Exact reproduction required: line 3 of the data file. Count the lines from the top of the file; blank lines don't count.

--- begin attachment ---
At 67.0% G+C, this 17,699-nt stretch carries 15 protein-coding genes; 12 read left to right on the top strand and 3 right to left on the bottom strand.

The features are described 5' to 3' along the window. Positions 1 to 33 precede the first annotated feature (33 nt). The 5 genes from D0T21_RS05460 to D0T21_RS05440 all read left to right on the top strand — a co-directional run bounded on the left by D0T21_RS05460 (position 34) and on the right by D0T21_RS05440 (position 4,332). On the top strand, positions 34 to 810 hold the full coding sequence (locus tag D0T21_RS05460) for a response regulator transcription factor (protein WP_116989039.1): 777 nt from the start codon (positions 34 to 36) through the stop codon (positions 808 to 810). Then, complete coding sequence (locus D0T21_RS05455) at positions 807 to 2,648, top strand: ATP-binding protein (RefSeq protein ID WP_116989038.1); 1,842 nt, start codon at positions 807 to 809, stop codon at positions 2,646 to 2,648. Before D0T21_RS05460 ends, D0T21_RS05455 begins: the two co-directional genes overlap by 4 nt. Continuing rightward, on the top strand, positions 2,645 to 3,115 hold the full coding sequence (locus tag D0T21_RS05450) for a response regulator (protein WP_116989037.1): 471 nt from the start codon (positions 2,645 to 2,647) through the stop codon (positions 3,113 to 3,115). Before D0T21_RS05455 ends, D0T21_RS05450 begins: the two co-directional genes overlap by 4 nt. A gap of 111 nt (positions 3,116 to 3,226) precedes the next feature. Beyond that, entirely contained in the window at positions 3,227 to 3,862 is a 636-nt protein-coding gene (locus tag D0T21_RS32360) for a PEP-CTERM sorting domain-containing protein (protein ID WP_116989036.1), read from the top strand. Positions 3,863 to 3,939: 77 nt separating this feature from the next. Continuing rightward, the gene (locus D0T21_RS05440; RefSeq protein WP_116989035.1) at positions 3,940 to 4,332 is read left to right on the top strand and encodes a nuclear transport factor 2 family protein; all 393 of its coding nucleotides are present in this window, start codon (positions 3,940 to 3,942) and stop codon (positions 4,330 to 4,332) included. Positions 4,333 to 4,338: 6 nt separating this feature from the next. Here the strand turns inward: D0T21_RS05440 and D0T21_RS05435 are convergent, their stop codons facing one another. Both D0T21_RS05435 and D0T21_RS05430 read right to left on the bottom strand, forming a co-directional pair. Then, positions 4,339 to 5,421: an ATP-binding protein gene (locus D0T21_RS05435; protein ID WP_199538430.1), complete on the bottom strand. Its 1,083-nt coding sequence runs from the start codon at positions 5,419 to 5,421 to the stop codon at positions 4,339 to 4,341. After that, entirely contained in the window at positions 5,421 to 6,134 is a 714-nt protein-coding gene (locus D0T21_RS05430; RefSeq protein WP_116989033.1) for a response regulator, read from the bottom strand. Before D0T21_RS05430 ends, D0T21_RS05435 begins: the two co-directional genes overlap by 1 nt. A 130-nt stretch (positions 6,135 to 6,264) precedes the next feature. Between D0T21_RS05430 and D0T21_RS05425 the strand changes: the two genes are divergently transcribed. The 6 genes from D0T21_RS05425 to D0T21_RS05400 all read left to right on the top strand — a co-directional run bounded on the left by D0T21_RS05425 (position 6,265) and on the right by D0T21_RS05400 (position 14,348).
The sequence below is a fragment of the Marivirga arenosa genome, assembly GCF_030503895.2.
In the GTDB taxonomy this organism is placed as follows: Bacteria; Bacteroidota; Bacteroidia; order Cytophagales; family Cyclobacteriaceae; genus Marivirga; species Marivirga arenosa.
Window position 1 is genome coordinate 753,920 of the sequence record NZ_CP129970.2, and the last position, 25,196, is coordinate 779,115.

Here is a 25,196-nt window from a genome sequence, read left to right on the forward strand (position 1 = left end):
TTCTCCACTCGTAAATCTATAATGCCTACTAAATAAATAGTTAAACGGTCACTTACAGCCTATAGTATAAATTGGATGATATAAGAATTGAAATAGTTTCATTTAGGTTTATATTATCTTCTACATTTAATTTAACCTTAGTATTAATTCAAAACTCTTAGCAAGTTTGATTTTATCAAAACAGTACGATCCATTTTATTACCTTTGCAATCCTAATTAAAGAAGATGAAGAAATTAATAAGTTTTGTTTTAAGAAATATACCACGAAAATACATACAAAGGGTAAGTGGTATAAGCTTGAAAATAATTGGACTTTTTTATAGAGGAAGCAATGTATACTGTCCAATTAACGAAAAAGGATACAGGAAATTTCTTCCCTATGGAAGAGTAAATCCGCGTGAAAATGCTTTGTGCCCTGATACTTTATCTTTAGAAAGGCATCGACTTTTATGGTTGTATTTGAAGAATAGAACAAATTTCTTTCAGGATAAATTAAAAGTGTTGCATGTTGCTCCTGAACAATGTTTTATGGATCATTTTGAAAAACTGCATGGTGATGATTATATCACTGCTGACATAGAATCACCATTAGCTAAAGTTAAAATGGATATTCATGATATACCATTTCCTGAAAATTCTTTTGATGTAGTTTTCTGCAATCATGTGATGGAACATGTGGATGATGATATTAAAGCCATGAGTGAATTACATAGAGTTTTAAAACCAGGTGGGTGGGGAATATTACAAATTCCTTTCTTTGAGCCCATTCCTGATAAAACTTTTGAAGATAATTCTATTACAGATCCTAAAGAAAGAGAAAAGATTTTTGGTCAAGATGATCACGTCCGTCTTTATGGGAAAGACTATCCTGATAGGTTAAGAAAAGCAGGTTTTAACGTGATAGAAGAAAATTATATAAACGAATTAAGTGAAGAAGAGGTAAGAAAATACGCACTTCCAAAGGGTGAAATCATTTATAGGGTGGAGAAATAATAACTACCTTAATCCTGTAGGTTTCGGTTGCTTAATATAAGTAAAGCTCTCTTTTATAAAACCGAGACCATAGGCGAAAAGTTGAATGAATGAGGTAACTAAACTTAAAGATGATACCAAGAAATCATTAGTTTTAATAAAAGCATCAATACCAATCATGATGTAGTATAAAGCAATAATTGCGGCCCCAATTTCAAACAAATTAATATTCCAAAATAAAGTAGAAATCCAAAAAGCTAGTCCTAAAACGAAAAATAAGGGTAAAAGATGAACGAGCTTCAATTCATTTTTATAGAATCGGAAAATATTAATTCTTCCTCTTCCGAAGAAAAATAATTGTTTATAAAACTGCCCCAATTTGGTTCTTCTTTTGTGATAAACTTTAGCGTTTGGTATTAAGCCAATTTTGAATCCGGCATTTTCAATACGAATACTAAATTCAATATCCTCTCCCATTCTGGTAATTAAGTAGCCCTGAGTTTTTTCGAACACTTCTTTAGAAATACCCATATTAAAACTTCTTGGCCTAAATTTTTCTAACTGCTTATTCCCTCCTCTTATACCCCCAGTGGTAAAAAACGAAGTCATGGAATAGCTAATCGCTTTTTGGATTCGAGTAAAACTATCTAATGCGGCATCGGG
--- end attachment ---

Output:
The sequence below is a fragment of the Marivirga arenosa genome, assembly GCF_030503895.2.